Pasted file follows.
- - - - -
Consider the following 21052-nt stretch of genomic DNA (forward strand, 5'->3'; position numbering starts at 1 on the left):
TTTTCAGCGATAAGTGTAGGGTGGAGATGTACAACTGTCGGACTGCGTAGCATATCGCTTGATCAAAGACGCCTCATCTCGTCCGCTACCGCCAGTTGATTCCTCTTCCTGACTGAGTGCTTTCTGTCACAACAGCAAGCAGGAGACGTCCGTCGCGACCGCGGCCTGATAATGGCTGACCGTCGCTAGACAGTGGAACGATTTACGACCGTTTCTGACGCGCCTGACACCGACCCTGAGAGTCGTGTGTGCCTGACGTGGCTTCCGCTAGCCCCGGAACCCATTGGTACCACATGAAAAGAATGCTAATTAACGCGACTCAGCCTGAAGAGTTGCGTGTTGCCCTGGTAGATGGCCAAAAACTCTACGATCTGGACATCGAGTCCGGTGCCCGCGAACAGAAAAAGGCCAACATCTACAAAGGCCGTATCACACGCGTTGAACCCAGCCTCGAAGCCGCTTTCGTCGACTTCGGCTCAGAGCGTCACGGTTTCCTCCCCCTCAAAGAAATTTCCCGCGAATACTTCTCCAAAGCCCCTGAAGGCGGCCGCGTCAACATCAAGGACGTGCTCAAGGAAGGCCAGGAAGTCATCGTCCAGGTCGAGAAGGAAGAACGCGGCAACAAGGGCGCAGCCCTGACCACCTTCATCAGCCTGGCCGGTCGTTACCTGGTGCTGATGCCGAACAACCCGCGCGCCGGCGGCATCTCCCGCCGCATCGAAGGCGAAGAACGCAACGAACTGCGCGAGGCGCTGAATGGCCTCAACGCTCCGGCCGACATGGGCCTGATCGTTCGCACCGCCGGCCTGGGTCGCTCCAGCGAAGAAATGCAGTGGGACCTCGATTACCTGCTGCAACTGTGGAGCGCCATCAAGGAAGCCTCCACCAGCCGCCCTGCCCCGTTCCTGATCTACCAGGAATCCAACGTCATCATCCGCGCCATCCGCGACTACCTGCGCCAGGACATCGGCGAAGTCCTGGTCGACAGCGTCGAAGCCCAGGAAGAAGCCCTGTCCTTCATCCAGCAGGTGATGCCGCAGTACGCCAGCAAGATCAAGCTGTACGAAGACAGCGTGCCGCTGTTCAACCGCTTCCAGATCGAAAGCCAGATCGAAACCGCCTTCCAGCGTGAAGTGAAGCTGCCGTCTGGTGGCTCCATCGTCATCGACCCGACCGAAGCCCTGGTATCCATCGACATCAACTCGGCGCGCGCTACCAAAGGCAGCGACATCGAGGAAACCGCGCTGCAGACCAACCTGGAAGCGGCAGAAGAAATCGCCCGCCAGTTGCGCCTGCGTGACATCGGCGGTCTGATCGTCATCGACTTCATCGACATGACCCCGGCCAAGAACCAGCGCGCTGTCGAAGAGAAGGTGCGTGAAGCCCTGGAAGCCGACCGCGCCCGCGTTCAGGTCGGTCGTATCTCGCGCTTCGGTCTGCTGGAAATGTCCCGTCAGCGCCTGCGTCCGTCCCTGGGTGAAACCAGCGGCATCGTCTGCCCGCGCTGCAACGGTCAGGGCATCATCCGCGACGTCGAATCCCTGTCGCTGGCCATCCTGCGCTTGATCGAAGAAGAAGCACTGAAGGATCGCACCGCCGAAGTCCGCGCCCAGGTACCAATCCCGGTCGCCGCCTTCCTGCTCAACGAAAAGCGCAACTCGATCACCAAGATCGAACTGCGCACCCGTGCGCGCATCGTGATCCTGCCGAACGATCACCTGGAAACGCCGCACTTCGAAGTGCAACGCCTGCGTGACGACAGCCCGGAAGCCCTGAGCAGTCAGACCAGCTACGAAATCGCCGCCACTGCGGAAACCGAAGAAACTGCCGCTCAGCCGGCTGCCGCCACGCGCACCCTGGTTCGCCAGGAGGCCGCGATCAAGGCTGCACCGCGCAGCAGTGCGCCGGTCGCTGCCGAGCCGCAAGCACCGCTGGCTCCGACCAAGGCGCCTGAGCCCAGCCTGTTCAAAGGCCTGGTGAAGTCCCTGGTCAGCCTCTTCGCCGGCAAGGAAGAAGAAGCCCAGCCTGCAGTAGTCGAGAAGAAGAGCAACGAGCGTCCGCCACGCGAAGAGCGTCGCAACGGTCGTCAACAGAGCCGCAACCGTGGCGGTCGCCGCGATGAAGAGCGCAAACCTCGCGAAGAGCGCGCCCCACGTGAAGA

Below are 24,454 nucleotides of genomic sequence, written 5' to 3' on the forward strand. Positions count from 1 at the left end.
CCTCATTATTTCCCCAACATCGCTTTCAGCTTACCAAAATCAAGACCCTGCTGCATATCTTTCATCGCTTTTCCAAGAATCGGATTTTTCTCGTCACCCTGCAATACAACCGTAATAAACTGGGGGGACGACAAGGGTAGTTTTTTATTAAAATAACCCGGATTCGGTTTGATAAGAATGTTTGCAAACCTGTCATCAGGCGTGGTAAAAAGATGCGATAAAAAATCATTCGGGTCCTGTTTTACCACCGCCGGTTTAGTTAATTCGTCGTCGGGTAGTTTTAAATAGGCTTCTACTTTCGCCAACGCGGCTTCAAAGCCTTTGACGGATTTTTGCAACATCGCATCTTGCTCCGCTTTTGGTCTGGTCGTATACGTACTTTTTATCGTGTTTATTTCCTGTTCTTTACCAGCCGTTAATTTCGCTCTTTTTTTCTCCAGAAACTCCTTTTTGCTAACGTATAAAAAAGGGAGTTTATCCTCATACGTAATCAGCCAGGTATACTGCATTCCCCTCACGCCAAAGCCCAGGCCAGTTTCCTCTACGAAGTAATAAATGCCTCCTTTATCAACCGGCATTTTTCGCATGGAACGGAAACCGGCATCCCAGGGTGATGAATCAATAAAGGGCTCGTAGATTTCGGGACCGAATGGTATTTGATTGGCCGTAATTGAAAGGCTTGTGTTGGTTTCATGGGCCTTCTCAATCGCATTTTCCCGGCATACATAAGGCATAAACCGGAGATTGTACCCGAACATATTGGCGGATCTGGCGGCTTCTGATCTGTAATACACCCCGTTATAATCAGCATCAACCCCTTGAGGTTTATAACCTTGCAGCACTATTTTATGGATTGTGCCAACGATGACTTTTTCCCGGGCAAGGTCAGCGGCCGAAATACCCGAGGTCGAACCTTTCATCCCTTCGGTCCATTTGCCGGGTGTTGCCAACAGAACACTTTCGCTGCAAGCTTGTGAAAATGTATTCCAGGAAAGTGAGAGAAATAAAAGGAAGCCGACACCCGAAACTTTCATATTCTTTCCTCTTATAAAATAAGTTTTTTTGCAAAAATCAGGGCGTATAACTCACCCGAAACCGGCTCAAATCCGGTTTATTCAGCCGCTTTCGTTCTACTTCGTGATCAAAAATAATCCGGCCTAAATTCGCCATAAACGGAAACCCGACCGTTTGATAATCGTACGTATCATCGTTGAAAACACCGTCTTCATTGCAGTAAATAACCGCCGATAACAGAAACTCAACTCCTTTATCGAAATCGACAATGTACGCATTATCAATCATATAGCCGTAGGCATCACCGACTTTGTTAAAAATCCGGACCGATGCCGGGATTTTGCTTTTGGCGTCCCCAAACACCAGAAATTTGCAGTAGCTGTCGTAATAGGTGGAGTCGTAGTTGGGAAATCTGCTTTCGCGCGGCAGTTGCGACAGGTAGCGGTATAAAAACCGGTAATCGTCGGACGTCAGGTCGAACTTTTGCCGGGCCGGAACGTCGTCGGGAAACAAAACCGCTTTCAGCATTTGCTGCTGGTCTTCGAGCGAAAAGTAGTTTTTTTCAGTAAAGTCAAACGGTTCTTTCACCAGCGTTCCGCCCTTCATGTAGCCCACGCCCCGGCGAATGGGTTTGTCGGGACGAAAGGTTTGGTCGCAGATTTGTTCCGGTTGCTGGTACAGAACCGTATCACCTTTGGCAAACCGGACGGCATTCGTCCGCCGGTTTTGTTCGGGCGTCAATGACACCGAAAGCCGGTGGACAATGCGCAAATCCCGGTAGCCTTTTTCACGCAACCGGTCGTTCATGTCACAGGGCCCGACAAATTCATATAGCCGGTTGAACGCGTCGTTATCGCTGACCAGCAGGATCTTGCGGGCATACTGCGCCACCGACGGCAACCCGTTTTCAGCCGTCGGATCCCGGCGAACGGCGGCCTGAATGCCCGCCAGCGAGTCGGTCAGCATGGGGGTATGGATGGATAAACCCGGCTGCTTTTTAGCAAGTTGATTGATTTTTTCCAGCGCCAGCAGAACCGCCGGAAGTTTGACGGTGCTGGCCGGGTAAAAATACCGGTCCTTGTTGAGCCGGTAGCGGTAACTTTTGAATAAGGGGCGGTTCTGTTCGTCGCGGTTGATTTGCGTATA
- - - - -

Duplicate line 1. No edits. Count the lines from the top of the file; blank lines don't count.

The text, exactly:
Consider the following 21052-nt stretch of genomic DNA (forward strand, 5'->3'; position numbering starts at 1 on the left):